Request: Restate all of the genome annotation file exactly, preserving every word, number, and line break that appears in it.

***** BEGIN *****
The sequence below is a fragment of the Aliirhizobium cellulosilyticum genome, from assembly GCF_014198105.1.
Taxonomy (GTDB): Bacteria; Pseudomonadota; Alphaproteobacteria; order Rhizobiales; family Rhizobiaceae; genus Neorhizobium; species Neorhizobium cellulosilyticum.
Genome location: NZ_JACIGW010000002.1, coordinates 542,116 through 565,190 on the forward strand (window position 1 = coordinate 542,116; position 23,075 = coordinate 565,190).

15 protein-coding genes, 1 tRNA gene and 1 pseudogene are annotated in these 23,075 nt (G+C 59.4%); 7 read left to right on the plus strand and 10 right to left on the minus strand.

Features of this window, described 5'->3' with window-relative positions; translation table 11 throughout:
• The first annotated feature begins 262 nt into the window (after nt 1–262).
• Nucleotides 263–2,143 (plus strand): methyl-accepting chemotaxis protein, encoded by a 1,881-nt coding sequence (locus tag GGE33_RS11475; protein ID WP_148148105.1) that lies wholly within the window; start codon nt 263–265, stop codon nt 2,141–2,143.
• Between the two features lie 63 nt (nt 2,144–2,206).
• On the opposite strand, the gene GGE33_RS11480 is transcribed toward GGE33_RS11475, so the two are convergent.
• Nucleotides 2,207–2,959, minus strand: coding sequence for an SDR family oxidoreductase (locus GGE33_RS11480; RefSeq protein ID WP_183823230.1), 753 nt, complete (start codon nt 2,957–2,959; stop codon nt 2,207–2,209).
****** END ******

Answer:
The sequence below is a fragment of the Aliirhizobium cellulosilyticum genome, from assembly GCF_014198105.1.
Taxonomy (GTDB): Bacteria; Pseudomonadota; Alphaproteobacteria; order Rhizobiales; family Rhizobiaceae; genus Neorhizobium; species Neorhizobium cellulosilyticum.
Genome location: NZ_JACIGW010000002.1, coordinates 542,116 through 565,190 on the forward strand (window position 1 = coordinate 542,116; position 23,075 = coordinate 565,190).

15 protein-coding genes, 1 tRNA gene and 1 pseudogene are annotated in these 23,075 nt (G+C 59.4%); 7 read left to right on the plus strand and 10 right to left on the minus strand.

Features of this window, described 5'->3' with window-relative positions; translation table 11 throughout:
• The first annotated feature begins 262 nt into the window (after nt 1–262).
• Nucleotides 263–2,143 (plus strand): methyl-accepting chemotaxis protein, encoded by a 1,881-nt coding sequence (locus tag GGE33_RS11475; protein ID WP_148148105.1) that lies wholly within the window; start codon nt 263–265, stop codon nt 2,141–2,143.
• Between the two features lie 63 nt (nt 2,144–2,206).
• On the opposite strand, the gene GGE33_RS11480 is transcribed toward GGE33_RS11475, so the two are convergent.
• Nucleotides 2,207–2,959, minus strand: coding sequence for an SDR family oxidoreductase (locus GGE33_RS11480; RefSeq protein ID WP_183823230.1), 753 nt, complete (start codon nt 2,957–2,959; stop codon nt 2,207–2,209).